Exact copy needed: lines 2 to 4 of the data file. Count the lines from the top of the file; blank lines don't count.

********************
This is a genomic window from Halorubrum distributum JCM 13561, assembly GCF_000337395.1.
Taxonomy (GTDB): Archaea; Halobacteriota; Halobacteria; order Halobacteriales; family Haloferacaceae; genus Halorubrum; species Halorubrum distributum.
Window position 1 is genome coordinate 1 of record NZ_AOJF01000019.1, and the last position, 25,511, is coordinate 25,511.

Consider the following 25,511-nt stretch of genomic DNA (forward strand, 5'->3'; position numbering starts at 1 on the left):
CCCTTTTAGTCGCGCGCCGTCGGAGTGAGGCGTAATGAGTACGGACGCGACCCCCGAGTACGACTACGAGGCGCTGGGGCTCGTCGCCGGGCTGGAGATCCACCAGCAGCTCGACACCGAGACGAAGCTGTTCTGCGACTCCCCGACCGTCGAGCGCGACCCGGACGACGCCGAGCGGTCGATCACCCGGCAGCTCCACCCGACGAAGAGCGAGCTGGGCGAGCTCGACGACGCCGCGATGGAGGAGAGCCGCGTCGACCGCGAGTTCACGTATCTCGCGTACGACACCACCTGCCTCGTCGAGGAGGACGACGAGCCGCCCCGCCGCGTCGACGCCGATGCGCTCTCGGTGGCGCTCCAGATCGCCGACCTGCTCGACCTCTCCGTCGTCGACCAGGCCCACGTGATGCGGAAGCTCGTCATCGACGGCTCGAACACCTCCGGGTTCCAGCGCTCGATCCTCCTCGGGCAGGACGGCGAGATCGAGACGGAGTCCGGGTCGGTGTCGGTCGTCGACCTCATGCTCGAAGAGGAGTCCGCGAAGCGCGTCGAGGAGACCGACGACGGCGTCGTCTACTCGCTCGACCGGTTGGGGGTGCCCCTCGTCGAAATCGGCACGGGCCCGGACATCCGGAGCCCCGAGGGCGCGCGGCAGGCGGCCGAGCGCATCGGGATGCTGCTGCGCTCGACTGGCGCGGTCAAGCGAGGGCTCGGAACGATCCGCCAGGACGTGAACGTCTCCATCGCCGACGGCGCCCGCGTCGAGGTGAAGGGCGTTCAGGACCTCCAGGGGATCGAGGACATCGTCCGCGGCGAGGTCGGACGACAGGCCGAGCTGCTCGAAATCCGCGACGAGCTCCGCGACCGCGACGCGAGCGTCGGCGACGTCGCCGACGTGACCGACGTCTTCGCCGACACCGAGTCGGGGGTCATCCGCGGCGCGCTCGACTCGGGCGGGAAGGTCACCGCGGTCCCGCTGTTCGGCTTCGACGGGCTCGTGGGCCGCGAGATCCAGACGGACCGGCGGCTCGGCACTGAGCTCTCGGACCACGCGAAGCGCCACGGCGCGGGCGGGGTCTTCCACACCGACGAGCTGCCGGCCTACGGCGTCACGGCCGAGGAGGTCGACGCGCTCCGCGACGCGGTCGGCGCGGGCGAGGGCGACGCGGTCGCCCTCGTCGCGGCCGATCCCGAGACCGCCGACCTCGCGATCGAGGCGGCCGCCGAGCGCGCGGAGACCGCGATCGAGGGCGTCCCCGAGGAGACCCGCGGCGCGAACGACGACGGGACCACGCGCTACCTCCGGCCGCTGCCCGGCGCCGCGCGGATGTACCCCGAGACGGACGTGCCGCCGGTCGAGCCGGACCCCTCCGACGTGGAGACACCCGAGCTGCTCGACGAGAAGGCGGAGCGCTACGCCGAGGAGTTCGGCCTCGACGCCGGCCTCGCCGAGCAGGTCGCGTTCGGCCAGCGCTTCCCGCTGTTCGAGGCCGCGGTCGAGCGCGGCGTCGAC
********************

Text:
Taxonomy (GTDB): Archaea; Halobacteriota; Halobacteria; order Halobacteriales; family Haloferacaceae; genus Halorubrum; species Halorubrum distributum.
Window position 1 is genome coordinate 1 of record NZ_AOJF01000019.1, and the last position, 25,511, is coordinate 25,511.

Consider the following 25,511-nt stretch of genomic DNA (forward strand, 5'->3'; position numbering starts at 1 on the left):